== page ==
Baltimore State's Attorney's Marilyn J. Mosby answers questions at a press conference outside the War Memorial Building in which she announced charges against the six police officers involved in the arrest of Freddie Gray.
Baltimore State's Attorney's Marilyn J. Mosby answers questions at a press conference outside the War Memorial Building in which she announced charges against the six police officers involved in the arrest of Freddie Gray. (Lloyd Fox / Baltimore Sun)

The speed with which Baltimore State's Attorney Marilyn J. Mosby brought charges against six police officers in the death of Freddie Gray surprised many — including Gray's family.

Within hours of receiving a medical examiner's determination that Gray's death was a homicide, Mosby was seeking arrest warrants for the officers involved in Gray's arrest and ride to the Western District police station April 12.

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Mosby said Friday that the charges were the result of a quiet investigation by prosecutors working 12- and 14-hour days alongside police investigators.

"This was not something that was quick, fast and in a hurry," Mosby said. "We reviewed hundreds of hours of camera footage and statements. This is something we worked really hard to get to the bottom of."

Police Commissioner Anthony W. Batts gave the department until Friday to complete its investigation and turn it over to prosecutors.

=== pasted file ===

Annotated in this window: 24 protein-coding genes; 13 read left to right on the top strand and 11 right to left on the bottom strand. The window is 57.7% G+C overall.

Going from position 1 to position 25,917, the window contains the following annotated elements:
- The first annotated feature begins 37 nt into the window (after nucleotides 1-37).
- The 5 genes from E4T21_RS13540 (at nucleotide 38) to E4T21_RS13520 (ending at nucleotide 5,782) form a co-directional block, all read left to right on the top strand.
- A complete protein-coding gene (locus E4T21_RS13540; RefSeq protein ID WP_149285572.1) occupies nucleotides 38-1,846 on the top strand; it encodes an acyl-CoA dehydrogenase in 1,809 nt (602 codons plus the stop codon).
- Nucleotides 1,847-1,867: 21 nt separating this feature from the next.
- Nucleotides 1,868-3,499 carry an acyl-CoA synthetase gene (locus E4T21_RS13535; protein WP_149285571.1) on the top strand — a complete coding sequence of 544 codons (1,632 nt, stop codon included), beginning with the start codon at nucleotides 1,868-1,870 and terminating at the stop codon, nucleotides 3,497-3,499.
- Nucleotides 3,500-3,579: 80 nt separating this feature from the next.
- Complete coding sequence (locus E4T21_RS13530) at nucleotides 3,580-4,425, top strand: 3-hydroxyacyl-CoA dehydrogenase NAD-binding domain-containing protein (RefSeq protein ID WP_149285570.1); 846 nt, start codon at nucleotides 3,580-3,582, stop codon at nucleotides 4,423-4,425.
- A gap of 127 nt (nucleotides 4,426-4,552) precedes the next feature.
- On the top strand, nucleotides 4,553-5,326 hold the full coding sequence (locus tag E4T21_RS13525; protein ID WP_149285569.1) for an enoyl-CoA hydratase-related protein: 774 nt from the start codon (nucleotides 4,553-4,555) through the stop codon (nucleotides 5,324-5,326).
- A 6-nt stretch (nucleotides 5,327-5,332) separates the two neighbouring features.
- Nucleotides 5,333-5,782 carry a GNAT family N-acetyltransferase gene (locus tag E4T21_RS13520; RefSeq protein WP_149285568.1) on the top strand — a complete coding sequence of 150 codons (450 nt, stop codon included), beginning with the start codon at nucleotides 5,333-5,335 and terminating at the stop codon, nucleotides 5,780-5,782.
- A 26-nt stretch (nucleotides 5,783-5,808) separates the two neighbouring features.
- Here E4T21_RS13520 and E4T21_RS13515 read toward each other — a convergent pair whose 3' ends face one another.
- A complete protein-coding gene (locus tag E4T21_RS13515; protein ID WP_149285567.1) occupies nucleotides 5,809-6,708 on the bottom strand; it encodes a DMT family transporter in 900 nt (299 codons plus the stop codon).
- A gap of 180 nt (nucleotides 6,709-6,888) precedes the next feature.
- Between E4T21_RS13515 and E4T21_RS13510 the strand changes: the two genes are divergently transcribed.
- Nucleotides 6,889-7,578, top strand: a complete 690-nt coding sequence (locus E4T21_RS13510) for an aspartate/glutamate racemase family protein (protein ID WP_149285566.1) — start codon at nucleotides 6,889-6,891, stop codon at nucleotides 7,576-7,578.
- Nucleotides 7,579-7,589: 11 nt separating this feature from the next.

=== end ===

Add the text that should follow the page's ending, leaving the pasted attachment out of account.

As the deadline approached, Mayor Stephanie Rawlings-Blake, Batts and others worked to tamp down public expectation that the investigators' findings would be released on Friday, or that charges would be filed.

But Mosby said prosecutors had been working on a "parallel investigation" with police that included using city sheriff's deputies. She said she had not felt any pressure to finish the work in advance of the large protest against police violence scheduled for Saturday.

She did not inform Gray's family of the charges against the officers before she announced them publicly Friday morning in front of the Baltimore War Memorial.

"There are a certain number of individuals who usurp their authority and abuse the public trust," Mosby said. "Those are the individuals do a disservice to the really hard-working police officers who are sacrificing their lives."

As it happened, attorney Billy Murphy said, the family missed the announcement. Family members eventually watched a recording of it.

"We were in shock," Murphy said.

Rawlings-Blake and other city leaders were alerted to Mosby's decision about 30 minutes before her 10:30 a.m. news conference.

A spokesman for the mayor said she appreciated the fact that Mosby kept her investigation independent.

"There was nothing about it that caught us off-guard," spokesman Kevin Harris said.

Andy Alperstein, a lawyer who is not involved with the case, said he was "very surprised" that Mosby announced charges Friday.

"Obviously, some thought went into these charges," he said. "They've clearly been working very hard on this."

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Baltimore Sun reporter Pamela Wood contributed to this article.

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